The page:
Church StuffLGBTSexualityTheology

What If It’s Not a Slippery Slope?

There is this idea that gets passed around conservative circles that if we, as a society affirm same-sex marriage, that it’s a slippery slope. The argument is that if we open this door, that it will open up doors to beastiality, legalized pederasty, polygamy, and so on.  In the Church, it’s even more pointed and even more fear based.

If we, as a Church, allow for the affirmation of LGBTQ+ identities and same-sex relationships/marriage, that this inevitably leads to affirming beastiality (having sex with animals) and pedophilia (the sexual abuse of children). The argument goes that because queer individuals report that this is an inborn, immutable quality about their person, that those who are sexually attracted to animals or who feel an attraction towards children will make the same claim, and that we’ll all just make similar allowances for any desire.

But there is a huge problem with this argument.

The thing that is missing in the comparison of same-sex relationships with beastilaity and pedophilia is consent and agency of the body. An animal cannot consent to have a sexual relationship with a person. A child cannot consent to have a sexual interaction with an adult and their autonomy is taken away when they are abused. No matter who you are, no matter where you land on this topic, this is something that can’t be refuted.

Within loving, healthy, same-sex relationships, there is both consent and agency. People choose to enter relationships, and to leave them when they want. They can choose what to do with their bodies, and there is no violation of the agency of another. So while a person may report having naturally occurring attractions for animals or children, we must remember that just because we have urges that these urges to not violate the agency of another person or being.

People have also compared homosexuality with things like alcoholism, drug abuse, infidelity, and watching porn, arguing that these are feelings also arise from natural desire. However, these things are also rooted in choice.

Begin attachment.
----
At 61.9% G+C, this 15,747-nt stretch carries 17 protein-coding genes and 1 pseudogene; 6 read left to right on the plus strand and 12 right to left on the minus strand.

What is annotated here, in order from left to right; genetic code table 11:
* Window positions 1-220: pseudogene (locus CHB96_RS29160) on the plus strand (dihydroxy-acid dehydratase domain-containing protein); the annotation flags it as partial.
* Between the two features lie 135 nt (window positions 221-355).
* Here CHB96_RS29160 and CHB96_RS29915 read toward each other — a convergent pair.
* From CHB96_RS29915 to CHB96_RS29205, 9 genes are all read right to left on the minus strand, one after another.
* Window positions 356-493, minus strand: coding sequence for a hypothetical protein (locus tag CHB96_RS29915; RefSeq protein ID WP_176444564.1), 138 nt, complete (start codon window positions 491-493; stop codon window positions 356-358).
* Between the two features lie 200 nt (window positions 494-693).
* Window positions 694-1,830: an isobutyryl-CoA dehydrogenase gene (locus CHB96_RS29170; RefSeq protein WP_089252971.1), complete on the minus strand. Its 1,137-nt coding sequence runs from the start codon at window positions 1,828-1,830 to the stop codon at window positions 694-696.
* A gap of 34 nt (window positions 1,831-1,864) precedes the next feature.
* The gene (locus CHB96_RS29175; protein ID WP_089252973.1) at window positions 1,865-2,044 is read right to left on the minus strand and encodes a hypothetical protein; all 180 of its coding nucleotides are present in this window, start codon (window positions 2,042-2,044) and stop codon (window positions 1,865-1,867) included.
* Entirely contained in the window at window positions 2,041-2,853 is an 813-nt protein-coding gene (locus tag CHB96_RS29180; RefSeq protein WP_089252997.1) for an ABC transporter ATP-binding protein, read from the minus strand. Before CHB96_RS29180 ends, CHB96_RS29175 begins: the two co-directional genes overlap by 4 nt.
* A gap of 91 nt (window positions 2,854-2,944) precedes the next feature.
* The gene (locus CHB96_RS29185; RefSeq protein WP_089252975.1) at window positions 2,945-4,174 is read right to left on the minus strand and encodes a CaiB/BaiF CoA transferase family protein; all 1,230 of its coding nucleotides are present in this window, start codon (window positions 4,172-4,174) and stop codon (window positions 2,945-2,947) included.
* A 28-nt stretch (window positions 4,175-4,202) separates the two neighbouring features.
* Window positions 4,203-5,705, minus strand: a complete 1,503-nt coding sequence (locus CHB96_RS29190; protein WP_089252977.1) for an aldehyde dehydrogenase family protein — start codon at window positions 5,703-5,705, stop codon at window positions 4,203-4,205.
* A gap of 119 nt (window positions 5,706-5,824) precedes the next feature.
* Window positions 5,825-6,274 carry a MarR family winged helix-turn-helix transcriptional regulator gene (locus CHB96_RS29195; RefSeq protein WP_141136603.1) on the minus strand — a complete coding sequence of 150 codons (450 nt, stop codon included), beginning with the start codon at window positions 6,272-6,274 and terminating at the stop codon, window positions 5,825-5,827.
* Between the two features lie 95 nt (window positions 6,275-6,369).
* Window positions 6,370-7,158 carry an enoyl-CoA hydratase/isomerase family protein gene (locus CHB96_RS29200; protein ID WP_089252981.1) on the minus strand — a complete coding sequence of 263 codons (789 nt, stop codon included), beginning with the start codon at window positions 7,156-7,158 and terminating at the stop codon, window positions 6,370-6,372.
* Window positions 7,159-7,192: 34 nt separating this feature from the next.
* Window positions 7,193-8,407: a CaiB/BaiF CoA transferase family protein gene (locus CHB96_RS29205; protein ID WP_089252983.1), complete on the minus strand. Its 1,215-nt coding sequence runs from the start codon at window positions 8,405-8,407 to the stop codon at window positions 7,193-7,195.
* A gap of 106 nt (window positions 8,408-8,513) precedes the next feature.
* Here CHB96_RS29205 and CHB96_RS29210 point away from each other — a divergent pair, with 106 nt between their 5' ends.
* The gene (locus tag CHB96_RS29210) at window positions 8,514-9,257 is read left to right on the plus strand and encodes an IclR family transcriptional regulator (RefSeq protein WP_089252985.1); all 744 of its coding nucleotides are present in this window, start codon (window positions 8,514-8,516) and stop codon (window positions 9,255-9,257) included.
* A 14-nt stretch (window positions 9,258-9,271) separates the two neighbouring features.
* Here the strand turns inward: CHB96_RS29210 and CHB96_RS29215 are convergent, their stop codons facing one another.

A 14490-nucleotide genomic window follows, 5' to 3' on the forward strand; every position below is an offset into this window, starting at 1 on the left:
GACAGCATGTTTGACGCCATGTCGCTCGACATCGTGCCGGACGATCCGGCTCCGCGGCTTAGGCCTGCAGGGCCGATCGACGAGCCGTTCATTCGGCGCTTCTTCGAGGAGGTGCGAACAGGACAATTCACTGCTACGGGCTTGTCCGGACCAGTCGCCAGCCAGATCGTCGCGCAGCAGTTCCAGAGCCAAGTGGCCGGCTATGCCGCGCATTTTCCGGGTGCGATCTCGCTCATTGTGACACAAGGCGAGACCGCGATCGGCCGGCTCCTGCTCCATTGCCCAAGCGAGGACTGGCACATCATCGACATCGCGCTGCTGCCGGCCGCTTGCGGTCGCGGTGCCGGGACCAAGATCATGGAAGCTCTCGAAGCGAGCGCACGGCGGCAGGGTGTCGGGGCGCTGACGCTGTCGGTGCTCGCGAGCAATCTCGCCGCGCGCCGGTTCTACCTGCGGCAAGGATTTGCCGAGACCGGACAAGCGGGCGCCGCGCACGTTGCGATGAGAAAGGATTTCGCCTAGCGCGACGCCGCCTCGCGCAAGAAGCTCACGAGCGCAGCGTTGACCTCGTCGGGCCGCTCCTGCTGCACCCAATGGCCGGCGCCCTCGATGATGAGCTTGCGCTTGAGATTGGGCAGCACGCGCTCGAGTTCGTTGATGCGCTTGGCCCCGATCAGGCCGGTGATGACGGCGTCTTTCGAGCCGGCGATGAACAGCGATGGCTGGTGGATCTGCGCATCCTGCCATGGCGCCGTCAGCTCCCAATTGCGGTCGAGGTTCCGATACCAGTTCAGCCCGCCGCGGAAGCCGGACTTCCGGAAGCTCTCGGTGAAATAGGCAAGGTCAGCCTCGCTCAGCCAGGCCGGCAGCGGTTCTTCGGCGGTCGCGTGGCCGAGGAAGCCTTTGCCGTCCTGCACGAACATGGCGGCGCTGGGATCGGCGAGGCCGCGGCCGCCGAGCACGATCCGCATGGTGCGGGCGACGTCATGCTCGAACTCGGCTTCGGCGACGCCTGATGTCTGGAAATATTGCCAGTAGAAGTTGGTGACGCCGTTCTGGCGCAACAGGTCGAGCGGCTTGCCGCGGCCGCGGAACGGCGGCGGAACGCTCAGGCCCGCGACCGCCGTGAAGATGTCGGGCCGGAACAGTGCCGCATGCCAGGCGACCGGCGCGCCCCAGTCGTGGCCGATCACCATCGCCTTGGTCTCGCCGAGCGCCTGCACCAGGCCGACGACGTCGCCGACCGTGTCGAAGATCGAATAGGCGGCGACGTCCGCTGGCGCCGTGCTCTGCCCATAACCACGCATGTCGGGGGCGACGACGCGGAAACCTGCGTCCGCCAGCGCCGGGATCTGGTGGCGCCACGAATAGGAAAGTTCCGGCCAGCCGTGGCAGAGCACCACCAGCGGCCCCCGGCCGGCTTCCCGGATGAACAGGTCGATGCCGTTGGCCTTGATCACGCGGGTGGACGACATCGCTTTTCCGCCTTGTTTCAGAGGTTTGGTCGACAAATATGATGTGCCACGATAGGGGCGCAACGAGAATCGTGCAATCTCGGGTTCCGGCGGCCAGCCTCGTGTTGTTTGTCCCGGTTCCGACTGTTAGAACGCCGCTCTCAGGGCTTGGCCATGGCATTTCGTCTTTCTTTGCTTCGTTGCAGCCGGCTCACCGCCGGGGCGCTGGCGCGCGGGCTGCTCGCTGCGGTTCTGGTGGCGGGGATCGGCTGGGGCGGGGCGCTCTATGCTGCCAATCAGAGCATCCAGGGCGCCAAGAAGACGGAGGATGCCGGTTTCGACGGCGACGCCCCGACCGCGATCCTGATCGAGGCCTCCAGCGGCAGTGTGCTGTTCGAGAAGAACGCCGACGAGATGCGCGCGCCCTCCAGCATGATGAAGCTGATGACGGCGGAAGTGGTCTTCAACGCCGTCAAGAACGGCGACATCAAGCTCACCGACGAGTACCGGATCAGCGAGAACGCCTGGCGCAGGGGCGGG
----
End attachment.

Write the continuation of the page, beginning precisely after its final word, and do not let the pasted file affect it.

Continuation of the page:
While people may be more genetically predisposed to addiction, one still chooses to pick up the bottle and get drunk. One chooses to acquire and use drugs. And while some people may feel compelled to masturbate to porn, may feel this insatiable lust and feel compelled to have extramarital sex, those too are rooted in choice.

How your sexual orientation and gender identity is formed is not a choice. I’ve never met a single queer person in my life who will say that they chose this for themselves. Not to mention, the mounting scientific evidence surrounding how these facets of our personhood is formed illuminates further that we never chose to be this way. (But of course, science isn’t the Bible, am I right people?)

That’s where that argument breaks down.

Click To Tweet

What if it’s actually not a slippery slope, but a dreadful and arduous path upward?

But, I will say, that in a way, the “slippery slope” argument is kind of true. In a sense, when you use a critical mind to examine scripture and experience, I feel in naturally leads one toward further inclusion and justice. However, we should invert it and call it a dreadful path upward, because honestly, no one simply falls into justice.  You have to fight for it.

It is indeed a dreadful, arduous path upward, towards justice and inclusion, wherein you must bear your cross, wherein you are invited to suffer the ridicule and ostracization of your once very close community and die to what you formerly believed to be true, and then to be raised to a new life that is filled with mercy and justice. And all the while, you are being fought by your community, by society

Let’s look at three big movements within common theological shifts that have happened over the past couple centuries: the abolition of slavery, gender equality, and LGBTQ inclusion.

Abolition of Slavery

For a long time, slavery was justified by scripture. There are verses that speak specifically to how slaves should be treated, how slaves should be faithful to their masters, and so on. But, as time progressed, and we evolved as people, we looked at our experience, looked at scripture, and asked the Holy Spirit, did we get this wrong? Does God really give permission to people to own other people?